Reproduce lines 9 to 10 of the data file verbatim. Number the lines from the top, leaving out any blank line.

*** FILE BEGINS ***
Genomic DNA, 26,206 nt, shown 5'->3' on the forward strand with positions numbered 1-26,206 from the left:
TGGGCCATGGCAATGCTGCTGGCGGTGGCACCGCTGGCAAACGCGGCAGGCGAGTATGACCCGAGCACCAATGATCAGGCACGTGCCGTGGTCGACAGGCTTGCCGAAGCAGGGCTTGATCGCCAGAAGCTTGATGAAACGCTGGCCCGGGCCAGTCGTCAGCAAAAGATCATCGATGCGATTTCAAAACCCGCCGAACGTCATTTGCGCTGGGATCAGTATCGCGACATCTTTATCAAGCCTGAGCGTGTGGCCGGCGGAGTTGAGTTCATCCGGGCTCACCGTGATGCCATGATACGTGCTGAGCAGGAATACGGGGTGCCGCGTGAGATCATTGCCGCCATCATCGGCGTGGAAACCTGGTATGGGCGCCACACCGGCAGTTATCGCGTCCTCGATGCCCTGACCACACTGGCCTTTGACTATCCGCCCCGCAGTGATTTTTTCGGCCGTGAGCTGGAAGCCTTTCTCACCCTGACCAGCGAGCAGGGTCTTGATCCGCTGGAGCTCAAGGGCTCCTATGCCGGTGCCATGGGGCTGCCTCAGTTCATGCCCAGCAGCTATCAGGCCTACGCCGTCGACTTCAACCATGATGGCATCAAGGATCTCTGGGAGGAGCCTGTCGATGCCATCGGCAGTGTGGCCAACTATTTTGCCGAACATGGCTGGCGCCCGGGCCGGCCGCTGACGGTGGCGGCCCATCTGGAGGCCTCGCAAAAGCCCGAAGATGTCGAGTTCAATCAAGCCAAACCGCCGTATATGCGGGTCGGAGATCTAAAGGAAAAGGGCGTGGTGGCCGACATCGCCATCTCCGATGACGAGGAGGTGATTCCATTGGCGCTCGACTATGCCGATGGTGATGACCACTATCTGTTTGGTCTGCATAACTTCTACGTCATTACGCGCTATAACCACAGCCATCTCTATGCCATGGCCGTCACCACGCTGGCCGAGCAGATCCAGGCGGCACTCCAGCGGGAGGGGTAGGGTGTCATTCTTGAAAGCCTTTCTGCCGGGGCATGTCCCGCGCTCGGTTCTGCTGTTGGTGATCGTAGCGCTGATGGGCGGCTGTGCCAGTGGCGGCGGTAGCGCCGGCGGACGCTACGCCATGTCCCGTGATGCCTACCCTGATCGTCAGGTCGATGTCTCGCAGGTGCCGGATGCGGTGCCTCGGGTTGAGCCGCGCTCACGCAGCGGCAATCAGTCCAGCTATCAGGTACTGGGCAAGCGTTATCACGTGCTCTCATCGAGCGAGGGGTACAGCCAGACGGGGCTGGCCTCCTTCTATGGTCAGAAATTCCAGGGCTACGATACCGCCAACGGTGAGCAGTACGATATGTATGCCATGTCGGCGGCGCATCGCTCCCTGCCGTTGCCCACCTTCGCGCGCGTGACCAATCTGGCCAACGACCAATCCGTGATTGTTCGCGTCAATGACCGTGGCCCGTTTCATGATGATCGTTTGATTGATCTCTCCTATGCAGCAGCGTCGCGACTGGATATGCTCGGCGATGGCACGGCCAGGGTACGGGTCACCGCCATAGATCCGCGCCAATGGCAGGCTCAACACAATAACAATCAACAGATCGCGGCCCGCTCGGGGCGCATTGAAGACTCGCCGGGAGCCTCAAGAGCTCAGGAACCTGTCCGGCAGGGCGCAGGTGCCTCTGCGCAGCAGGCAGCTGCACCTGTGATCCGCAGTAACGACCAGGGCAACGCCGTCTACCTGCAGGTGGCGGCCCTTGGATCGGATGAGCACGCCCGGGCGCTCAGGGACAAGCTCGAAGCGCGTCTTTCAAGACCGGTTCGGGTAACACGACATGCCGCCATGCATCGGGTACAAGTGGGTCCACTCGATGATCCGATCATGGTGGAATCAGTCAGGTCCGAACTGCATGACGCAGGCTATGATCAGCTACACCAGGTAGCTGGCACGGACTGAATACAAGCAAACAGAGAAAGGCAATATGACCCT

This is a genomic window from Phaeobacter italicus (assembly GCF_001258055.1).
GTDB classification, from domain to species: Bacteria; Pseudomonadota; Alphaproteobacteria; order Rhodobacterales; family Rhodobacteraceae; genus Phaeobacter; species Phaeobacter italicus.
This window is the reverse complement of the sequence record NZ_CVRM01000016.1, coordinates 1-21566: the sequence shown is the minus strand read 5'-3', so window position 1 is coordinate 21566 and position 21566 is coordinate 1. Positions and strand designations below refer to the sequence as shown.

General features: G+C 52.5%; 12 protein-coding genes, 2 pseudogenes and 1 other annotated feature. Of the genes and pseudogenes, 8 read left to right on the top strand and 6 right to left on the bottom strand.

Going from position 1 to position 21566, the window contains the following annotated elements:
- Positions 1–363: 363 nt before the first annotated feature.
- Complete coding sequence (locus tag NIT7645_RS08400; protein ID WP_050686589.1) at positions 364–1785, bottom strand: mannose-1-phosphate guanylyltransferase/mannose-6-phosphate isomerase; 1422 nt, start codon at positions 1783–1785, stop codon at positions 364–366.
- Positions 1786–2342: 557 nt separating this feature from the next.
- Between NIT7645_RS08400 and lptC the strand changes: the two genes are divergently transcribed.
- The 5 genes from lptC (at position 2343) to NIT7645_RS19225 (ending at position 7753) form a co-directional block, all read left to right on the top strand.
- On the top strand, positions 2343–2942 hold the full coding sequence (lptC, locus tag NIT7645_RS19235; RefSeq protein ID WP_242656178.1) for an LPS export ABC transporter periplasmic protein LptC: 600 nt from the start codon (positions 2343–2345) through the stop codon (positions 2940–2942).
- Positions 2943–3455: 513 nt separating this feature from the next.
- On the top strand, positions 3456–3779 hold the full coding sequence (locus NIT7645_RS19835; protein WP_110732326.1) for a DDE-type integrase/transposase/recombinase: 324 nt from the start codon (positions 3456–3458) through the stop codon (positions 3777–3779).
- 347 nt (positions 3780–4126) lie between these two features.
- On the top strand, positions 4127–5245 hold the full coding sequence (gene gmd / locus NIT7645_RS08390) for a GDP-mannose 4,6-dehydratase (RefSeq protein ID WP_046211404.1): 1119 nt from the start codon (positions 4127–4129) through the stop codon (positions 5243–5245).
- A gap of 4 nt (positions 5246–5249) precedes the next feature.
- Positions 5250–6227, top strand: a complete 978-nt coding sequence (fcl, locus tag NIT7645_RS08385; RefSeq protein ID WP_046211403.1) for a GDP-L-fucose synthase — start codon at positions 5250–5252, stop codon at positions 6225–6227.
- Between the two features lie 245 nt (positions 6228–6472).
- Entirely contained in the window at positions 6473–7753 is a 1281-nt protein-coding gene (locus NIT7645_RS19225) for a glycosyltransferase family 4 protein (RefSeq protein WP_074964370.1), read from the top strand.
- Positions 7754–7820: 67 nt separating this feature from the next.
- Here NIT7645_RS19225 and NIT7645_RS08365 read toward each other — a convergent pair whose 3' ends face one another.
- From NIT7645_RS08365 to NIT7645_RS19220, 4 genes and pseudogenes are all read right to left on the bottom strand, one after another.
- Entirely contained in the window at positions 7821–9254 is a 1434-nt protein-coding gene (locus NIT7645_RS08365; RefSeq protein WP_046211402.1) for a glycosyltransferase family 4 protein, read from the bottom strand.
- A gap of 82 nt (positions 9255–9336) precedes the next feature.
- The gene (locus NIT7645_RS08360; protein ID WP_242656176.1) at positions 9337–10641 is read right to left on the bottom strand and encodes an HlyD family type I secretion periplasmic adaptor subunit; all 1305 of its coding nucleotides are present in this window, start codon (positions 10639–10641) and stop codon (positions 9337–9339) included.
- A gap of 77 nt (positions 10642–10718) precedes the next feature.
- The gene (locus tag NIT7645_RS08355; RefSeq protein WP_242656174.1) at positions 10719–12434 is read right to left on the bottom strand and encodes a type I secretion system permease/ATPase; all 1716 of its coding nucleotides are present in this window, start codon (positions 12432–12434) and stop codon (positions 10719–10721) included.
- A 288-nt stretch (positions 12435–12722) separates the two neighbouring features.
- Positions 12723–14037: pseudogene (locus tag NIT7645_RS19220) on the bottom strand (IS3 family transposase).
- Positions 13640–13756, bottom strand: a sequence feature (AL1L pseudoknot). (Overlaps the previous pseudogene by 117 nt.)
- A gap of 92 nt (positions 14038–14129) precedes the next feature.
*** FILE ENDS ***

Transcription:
- Complete coding sequence (locus tag NIT7645_RS08400; protein ID WP_050686589.1) at positions 364–1785, bottom strand: mannose-1-phosphate guanylyltransferase/mannose-6-phosphate isomerase; 1422 nt, start codon at positions 1783–1785, stop codon at positions 364–366.
- Positions 1786–2342: 557 nt separating this feature from the next.